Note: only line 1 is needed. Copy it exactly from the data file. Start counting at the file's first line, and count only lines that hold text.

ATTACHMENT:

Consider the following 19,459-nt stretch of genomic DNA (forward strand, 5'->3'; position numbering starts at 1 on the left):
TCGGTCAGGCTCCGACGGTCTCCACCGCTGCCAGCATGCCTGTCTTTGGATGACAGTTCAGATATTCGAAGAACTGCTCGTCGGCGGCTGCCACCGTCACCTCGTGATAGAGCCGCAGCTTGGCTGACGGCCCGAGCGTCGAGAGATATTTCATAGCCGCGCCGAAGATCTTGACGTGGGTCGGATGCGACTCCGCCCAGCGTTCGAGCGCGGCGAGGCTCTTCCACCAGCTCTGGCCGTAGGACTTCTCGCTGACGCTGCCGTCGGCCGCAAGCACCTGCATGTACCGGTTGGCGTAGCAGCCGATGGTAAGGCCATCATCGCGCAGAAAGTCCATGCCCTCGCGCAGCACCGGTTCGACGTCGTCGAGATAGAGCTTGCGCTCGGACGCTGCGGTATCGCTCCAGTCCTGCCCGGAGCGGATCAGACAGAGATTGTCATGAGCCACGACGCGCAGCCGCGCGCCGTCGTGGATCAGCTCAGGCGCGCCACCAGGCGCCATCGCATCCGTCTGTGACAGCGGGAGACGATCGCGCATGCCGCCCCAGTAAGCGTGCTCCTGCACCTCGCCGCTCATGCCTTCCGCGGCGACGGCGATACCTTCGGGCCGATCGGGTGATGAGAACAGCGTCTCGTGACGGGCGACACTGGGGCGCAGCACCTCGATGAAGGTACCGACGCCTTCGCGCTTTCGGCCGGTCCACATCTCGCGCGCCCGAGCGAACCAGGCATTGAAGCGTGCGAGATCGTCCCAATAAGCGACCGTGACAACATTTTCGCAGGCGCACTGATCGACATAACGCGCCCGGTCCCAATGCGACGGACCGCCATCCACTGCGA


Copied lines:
Consider the following 19,459-nt stretch of genomic DNA (forward strand, 5'->3'; position numbering starts at 1 on the left):